• New York has excessive liability cost and ranks amongst the top in total liability payout and per capita payments. Last year the New York State Legislature passed a bill that could significantly increase NY physician’s medical liability premiums by expanding damages awardable in wrongful death action. It is important to recognize that NY does not have laws that limit the award amounts, in contrast to other states with similar liability laws. A study has concluded that premiums could increase by nearly 40%. While well-meaning, paying more in liability would mean higher operating costs for private practices and may result in physicians leaving their practices and moving to other states. Given the strained health care system already, the closure of one of these clinics could prove detrimental to rural communities. To prevent these unintended consequences, support is needed for legislatures that reduce malpractice costs and non-meritorious claims rather than simply increasing malpractice insurance costs and ignoring the other factors. 
  • In alignment with NYACP, MSSNY, the American College of Obstetricians and Gynecologists, and the New York State Society of Anesthesiologists all support preserving the physician-led care model and ensuring that professionals are practicing within their scope and level of education and training. The Governor’s budget contains several proposals that would expand healthcare services without applicable statutory collaboration or supervision requirements that could be delivered by non-physicians. To counteract these proposals, opposition is needed in the legislature that inappropriately permits independent practices by CRNAs, PAs, and NPs. Furthermore, in the context of scope of practice, there is also a need to promote opposition in granting psychologists prescribing privileges, as these professionals have not trained in the medical field.

If you agree with any of the topics discussed, please reach out to your local Assembly Member and/or Senator to discuss these priorities: NYACP Grassroots Action Center.

NYACP Advocacy Intern Experience
Nisha Khubchandani, MS4

As I near the end of my time in the  NYACP Advocacy Internship Program, I reflect on the many ways  the program met my expectations. My project focused on a data collection process to identify which adult patients at Albany Medical Center face barriers to accessing food. Through this project, I helped launch foundational steps to address a public health issue that resonates with me given my volunteer experiences. One of my expectations was to build working relationships with key stakeholders. In the past few weeks, I met with multiple stakeholders, including Senator Breslin and Assembly Member Colton, to discuss important topics such as geriatric care and food insecurity. This experience has been instrumental to honing my advocacy skills.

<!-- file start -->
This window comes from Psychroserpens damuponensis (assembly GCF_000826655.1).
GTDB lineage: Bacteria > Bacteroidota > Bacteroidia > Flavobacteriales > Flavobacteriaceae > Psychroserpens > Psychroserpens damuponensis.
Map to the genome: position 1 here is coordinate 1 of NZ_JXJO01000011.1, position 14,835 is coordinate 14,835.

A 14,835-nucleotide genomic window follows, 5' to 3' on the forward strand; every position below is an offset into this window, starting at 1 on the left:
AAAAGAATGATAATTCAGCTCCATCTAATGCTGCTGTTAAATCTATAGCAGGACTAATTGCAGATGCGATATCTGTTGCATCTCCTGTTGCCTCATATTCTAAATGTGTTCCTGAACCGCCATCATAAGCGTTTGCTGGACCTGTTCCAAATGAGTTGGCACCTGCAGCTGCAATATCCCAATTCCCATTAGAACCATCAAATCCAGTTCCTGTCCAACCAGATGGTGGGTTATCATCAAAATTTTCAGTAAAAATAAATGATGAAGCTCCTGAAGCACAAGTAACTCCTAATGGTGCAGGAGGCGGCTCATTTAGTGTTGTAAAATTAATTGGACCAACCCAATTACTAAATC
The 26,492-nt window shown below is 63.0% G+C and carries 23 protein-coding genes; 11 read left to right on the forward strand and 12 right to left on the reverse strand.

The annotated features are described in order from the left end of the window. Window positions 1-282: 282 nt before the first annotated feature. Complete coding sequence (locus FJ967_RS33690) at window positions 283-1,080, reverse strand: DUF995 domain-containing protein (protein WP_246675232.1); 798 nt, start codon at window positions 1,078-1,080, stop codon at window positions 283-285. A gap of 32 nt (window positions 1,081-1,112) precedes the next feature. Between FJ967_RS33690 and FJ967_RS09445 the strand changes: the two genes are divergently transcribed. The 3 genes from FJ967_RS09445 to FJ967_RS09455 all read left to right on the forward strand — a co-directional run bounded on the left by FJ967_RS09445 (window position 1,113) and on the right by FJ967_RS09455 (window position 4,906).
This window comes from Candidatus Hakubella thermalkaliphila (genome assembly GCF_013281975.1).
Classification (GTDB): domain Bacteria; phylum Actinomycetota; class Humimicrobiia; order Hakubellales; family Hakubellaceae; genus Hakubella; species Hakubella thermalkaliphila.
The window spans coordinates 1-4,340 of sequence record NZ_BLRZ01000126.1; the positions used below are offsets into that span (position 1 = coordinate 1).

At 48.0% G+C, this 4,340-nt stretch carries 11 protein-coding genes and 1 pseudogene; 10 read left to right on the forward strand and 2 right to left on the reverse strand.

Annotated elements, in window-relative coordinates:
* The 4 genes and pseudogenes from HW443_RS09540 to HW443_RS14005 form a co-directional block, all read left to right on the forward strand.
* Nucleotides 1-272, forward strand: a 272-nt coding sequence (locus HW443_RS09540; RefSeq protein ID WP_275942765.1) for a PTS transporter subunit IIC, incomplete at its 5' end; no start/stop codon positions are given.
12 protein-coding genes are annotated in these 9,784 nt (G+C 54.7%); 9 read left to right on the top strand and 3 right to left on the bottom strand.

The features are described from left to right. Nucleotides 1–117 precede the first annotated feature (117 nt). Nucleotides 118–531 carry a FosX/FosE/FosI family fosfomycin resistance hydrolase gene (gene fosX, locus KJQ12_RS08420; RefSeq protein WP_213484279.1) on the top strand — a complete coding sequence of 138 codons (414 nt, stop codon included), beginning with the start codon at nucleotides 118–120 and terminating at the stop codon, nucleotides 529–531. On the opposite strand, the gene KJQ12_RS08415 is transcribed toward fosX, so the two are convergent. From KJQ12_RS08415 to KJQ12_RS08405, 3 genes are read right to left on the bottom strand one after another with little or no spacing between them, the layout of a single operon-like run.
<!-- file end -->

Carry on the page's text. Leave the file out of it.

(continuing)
Read More        

New ACP Paper Calls for Equal Access to Reproductive Health Care Services

A new position paper published in Annals of Internal Medicine, "Reproductive Health Policy in the United States: An ACP Policy Brief" details new recommendations to ensure patients receive equal access to reproductive health care without undue government interference. 

The recommendations are an update and expansion of ACP’s paper, "Women’s Health Policy in the United States," which was published in Annals in 2018.

White Paper: The Potential Impact of Negative Online Reviews on Medical Malpractice Litigation and the Important Role a Reputation Management Service Can Play
By: Kenneth R. Larywon, Esq., Thomas A. Mobilia, Esq., Barbara D. Goldberg, Esq. and Gregory A. Cascino, Esq. of Martin Clearwater & Bell LLP

Practitioners have few legal avenues available to directly address negative online reviews by patients. Such reviews are shielded from liability under most scenarios, and it is typically next to impossible to have a negative review taken down, unless it can be established that it was completely false. Moreover, a mid-level New York State Appellate Court recently held that a patient’s critical online comments about treatment by her plastic surgeon are in the “public interest.”1 Thus, under New York’s Anti-Strategic Lawsuits Against Public Participation (“SLAPP”) statute,2 the patient was able to seek attorney’s fees and damages resulting from the surgeon’s unsuccessful defamation action.

Read More

ACP App Library

The ACP App Library is a curated collection of the top-rated apps you can confidently recommend to your patients. ACP has collaborated with ORCHA, which conducts app assessments, to ensure they are safe, secure, and effective.

Support your patients' self-management of their health condition(s) with apps for:   

  • Weight loss and diet
  • Diabetes
  • Hypertension and other cardiovascular conditions
  • Asthma
  • COPD

ACP members and their staff have free access to this resource. 

Explore the App Library Today

NYSDOH Webinars: Commissioner Medical Grand Rounds

Clinical Intervention and Community Engagement for Climate Change
Friday, March 24, 2023 / 12:00 pm - 2:00 pm 
More Info     Flyer

The Role of Hospitals in Preventing Gun Violence
Friday, March 31, 2023 / 12:00 pm - 2:00 pm
More Info     Flyer

I Raise the Rates Newsletter 

This edition of I Raise the Rates (IRtR), includes a variety of new resources from several public health partners, educational opportunities, and a selection of media articles related to immunizations.

ACP | Internal Medicine Meeting

ACP's 2023 Annual IM Meeting: NYACP and Joint Medical Schools Reception 

Are you going to ACP's Internal Medicine Meeting in San Diego in April? 

Connect with fellow NY members and celebrate the Chapter’s new Masters, Fellows and Award winners immediately following the Convocation Ceremony:

NYACP and Joint Medical Schools Reception 
Marriott Marquis San Diego Marina Hotel
Thursday, April 27, 2023
8:15 PM – 9:30 PM

RSVP with your name and number attending by April 14th to Lisa Noel at  Spouses and partners are welcome!  Please include them in your RSVP.

The reception is hosted by the New York Chapter ACP and co-sponsored by the following Medical Schools: Icahn School of Medicine at Mount Sinai; New York Presbyterian/Brooklyn Methodist Hospital -Weill Cornell Medical College; NYU Langone Medical Center; State University of New York Downstate Medical Center; State University of New York Upstate Medical University; New York Institute of Technology; Renaissance School of Medicine at Stony Brook, and SUNY at Buffalo - Dept. of Medicine.